Māori Development Minister Willie Jackson has been kicked out of the Debating Chamber for refusing to apologise after National MP Maureen Pugh objected to his use of the words "a right-wing fascist".
But Jackson says the reason he refused to apologise was because he would have been apologising to the wrong person: he had called the Act Party "right-wing fascists" - not Pugh or National.
"I'm not apologising to the wrong person. I like Maureen very much. She's a good sort. But I don't like that Act lot very much."
He said that had an Act MP objected to it, he would have apologised.
The exchange was during the debate on a bill to include up to two Ngai Tahu representatives to the Canterbury Regional Council after the 2022 local body elections.
The representatives would be appointed rather than elected – and Act and National oppose the move.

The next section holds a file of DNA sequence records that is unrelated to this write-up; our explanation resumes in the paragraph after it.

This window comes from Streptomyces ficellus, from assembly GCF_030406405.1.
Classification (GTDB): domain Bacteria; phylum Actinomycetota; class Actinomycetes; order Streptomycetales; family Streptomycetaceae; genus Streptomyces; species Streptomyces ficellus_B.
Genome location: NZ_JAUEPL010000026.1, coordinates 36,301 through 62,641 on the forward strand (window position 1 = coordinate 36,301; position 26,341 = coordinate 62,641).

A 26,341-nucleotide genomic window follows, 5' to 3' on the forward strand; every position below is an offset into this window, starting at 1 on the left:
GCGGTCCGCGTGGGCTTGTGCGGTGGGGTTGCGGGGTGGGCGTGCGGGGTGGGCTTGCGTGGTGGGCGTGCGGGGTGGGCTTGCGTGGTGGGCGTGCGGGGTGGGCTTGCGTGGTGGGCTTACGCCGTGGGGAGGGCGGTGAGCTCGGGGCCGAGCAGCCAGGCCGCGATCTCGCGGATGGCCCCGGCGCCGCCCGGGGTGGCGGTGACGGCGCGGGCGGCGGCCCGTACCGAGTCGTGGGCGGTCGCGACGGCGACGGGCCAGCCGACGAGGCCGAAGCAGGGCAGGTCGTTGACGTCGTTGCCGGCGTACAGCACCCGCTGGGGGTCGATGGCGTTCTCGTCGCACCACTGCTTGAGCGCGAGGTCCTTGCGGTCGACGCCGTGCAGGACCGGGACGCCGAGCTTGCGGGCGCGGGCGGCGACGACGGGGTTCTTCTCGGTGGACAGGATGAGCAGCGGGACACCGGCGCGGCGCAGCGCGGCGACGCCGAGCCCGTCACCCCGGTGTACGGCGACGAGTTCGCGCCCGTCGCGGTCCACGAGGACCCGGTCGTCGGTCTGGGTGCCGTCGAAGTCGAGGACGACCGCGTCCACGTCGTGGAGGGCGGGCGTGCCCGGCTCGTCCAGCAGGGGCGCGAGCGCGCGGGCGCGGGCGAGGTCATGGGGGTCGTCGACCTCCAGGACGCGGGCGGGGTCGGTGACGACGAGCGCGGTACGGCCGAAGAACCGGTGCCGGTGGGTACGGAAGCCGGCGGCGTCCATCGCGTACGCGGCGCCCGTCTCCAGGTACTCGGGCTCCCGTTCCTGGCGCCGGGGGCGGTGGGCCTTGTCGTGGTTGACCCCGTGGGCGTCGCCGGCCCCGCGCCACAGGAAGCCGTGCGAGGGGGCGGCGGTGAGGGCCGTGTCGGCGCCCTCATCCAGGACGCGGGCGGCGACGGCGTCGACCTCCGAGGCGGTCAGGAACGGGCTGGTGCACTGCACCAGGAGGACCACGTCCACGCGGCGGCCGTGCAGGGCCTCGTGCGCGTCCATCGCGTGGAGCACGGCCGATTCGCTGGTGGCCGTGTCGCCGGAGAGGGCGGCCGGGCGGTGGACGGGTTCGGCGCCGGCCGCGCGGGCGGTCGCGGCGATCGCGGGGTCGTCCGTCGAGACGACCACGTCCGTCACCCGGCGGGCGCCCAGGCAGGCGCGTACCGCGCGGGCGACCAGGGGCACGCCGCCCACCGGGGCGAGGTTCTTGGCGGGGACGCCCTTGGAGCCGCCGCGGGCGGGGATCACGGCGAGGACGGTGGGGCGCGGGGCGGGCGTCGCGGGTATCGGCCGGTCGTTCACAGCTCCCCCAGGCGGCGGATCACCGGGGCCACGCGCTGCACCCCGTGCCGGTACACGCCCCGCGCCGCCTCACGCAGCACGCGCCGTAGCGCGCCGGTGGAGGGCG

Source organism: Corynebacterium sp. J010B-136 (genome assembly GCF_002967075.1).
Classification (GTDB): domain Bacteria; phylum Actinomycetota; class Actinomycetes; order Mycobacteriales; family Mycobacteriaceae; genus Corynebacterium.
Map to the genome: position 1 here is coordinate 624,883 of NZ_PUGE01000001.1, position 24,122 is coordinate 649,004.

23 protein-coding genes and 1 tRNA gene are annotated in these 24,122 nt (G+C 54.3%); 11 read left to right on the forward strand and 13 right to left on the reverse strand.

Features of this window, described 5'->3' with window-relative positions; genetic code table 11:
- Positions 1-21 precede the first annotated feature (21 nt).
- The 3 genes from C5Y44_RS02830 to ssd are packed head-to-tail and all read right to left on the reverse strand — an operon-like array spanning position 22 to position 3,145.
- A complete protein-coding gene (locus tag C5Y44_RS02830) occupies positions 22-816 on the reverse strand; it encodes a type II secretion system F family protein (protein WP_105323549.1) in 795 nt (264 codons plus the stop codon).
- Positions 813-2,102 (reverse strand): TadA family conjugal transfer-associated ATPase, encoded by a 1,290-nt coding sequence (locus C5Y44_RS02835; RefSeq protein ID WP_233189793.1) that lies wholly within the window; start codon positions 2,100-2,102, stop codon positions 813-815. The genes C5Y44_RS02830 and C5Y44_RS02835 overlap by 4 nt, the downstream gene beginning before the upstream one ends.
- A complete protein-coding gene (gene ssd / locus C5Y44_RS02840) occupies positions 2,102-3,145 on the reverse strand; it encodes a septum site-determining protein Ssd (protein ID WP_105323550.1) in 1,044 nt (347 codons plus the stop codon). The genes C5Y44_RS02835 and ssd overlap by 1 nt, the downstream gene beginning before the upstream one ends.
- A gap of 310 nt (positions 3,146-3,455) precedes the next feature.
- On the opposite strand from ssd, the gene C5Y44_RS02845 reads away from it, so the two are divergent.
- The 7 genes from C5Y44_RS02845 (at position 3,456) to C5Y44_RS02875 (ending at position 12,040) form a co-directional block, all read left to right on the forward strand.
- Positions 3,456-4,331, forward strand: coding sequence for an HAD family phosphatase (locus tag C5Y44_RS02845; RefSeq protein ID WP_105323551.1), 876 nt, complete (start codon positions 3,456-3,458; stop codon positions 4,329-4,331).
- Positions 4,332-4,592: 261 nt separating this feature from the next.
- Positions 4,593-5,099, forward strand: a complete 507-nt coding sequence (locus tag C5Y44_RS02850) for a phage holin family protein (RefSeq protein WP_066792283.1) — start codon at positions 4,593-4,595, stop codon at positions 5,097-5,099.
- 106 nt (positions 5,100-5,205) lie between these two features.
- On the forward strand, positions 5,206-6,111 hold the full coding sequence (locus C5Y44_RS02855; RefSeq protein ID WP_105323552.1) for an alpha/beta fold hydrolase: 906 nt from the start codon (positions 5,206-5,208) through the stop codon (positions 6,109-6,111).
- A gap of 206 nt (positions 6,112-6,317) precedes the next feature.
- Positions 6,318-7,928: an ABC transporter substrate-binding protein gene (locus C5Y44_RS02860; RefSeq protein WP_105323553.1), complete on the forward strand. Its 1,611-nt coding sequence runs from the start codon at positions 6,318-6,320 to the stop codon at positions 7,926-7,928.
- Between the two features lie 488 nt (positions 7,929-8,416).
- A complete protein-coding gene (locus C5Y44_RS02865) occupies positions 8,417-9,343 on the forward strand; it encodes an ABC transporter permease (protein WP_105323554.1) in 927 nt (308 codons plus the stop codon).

During his speech, Jackson said democracy was about recognising indigenous people and an indigenous voice, "something that the National Party here, and the right-wing fascists on the right here, the Act Party, have forgotten and don't understand."
Pugh stood and said she objected to being called a "right-wing fascist" and Deputy Speaker Adrian Rurawhe demanded Jackson apologise.
Jackson refused to apologise, was denied a point of order to explain and instead ordered to leave the debating chamber. He was then called back in for making a comment as he left – and Rurawhe threatened to "name" him – a stronger punishment than being kicked out.
Jackson said he had been trying to explain that his comment was directed at Act, but Rurawhe had not let him.